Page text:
Negotiating Waters: Seas, Oceans and Passageways in the Colonial and Postcolonial Anglophone World
ILCEA 4 – University of Grenoble Alpes & Memorial University of Newfoundland (MUN)
February 15^th and 16^th , 2018
In close collaboration with Memorial University of Newfoundland (Canada), the University of Grenoble Alpes is organizing an international conference on February 15-16, 2018 on seas and oceans in the Colonial and Postcolonial World. This conference seeks to examine how seas and oceans have shaped and reshaped cultural identities, spurred stories of reunion and separation and redefined entire nations. In the history of human migration, entire communities have crossed seas and oceans, voluntarily or not, to settle in foreign lands and undergo identity, cultural and literary transformations. Deleuze and Guattari once wrote that, even though the sea has often been considered a smooth space, it is nevertheless a space that humans attempt to striate, transform and submit to the land. As a result, seas and oceans have always been at the heart of political (narratives of exploration, cartography), international (maritime law), identity (insularity) and literary issues (survival narratives, fishing stories).
The conference is organized around four thematic clusters:
1) /Crossing/. Many colonial and postcolonial novels explore crossings between the Old and the New World. The oceans crossed are an intermediary space where travelers and migrants alike find themselves in a liminal space, always between a departure and an arrival. In the context of postcolonial literature, one only needs to recall Alice Munro’s /The View from Castle Rock/ (2006) or Jane Urquhart’s /Away/ (1993) to realize to what extent the Atlantic Ocean has played a prominent role in the discursive formation of nationhood that is rooted in an “elsewhere,” an original place that is constantly reimagined and rewritten, along with novels by Amitav Ghosh (/The Hungry Tide/ (2004) and /The Ibis Trilogy/ (2008-2015)) which reveal the tight connections between Indian culture and the ocean, and Chitra Banerjee Divakaruni’s work where crossing the ocean enables the writer to rethink cross-cultural exchange and conflict. Canada and India are but two examples, we welcome papers devoted to all settler and postcolonial countries (e.g. Australia, the Caribbean, South Africa, New Zealand and more).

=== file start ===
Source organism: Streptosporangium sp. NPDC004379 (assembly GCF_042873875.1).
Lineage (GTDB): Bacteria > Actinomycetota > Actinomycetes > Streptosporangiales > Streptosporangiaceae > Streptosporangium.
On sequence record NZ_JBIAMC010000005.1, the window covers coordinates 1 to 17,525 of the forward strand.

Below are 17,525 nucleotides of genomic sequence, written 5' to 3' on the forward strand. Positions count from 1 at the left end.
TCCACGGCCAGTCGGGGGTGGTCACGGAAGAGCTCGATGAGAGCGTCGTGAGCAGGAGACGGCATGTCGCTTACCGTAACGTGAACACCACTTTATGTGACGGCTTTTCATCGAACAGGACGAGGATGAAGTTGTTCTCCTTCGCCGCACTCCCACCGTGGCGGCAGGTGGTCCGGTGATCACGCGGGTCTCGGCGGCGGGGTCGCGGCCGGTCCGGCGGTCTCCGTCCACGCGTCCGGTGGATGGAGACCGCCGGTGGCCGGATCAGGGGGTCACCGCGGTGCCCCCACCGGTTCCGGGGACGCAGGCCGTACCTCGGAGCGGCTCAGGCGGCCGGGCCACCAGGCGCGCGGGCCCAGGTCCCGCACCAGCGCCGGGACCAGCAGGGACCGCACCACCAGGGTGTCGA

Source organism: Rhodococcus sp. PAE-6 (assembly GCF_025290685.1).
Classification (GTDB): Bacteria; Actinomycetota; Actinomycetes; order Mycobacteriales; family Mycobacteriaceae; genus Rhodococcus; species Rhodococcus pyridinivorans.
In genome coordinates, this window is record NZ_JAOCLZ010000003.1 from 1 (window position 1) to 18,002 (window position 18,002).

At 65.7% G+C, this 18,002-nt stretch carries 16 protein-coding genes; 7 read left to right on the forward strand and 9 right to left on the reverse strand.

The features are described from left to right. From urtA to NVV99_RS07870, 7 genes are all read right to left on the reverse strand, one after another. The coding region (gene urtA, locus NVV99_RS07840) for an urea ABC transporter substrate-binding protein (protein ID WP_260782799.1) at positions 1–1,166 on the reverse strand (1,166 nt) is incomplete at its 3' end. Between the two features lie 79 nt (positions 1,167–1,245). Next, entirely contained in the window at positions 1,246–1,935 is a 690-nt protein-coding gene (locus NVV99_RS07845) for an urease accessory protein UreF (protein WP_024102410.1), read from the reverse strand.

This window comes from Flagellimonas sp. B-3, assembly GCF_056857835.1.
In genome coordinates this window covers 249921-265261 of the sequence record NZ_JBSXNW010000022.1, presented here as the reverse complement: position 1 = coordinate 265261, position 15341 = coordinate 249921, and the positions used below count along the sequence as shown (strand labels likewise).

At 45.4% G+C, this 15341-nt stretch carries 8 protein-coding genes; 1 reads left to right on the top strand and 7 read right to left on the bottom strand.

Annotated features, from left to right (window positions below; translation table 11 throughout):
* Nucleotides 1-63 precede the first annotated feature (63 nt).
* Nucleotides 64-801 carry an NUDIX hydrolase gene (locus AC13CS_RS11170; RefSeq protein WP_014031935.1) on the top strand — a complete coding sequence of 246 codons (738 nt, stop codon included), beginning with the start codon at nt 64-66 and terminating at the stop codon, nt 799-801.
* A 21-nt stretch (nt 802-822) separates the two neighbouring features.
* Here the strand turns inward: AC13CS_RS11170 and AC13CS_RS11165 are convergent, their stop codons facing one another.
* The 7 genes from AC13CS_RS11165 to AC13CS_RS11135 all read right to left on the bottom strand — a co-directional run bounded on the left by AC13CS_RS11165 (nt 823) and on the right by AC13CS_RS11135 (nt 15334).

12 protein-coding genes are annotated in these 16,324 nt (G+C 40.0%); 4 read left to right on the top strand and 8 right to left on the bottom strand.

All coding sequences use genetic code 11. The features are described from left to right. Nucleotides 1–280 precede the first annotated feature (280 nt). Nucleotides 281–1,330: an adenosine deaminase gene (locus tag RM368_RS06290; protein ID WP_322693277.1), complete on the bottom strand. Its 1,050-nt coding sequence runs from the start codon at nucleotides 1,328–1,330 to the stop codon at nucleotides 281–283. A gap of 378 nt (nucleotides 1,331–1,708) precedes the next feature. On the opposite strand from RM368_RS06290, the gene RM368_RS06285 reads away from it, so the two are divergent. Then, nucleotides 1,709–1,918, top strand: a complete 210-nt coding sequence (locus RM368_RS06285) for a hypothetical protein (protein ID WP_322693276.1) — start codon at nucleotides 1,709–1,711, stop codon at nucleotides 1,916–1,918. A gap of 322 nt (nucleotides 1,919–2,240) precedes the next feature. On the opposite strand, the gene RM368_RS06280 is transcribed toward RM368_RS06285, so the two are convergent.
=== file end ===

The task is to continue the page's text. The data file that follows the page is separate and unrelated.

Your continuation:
2) The /harbor/. As a passageway, the harbor is a liminal space where travelers and migrants lie in wait. It is also the contact zone between the continent and its hinterland on the one hand, and the oceans and the distant horizon that it suggests on the other. The port or the harbor is a chronotope of encounter, a passageway where routes, paths and itineraries intersect and mingle (Bakhtin, 243). The port is that place of heterogeneity and linguistic plurality where travelers and migrants would never have met, had they been in any other place.
3) The /island. /As John Donne writes in his Seventeenth meditation, “no man is an island entire of itself; every man is a piece of the continent, a part of the main.” The island, a place between passage and settlement, often rhymes with isolation and insularity. Islands are often seen as different spaces, spaces that are on the margins of standardized national narratives. What may easily pass on the continent finds obstacles with the island where regional cultures conflict with national discourses.
4) The /environment/. It is needless to say that seas and oceans are at the heart of various environmental concerns. Our modern world is depicted as a transitional world between an age of thoughtless exploitation (fish stock depletion, offshore drilling, pollution, etc.) and a future that is yet uncertain. Ecocriticism, for instance, stems from this problematic relationship that humans have with their own environment (oceans, natural environment, animals, etc.). Over the past few years, such concerns have been voiced in Graham Huggan and Helen Tiffin’s /Postcolonial Ecocriticism: Literature, Animals, Environment/ (2010), Elizabeth DeLoughery and George B. Handley’s /Postcolonial Ecologies: Literatures of the Environment/ (2011), or Greg Garrard’s /Ecocriticism/ (2012) to name but a few.
We encourage proposals from scholars in all disciplines: History, Literature, Environment Studies, Images, etc.
Deadline for abstracts (300 words) and bio: October 15^th 2017
Abstracts are to be sent to the organizers:
Caitlin Charman (Assistant Professor, MUN)
Catherine Delmas (Professor, Université Grenoble Alpes)
Danine Farquharson (Associate Professor, MUN)
Robert Finley (Associate Professor, MUN)
Fiona Polack (Associate Professor, MUN)
Gilles Teulié (Professeur, Université d’Aix-Marseille)
Christine Vandamme (Associate Professor, Université Grenoble Alpes)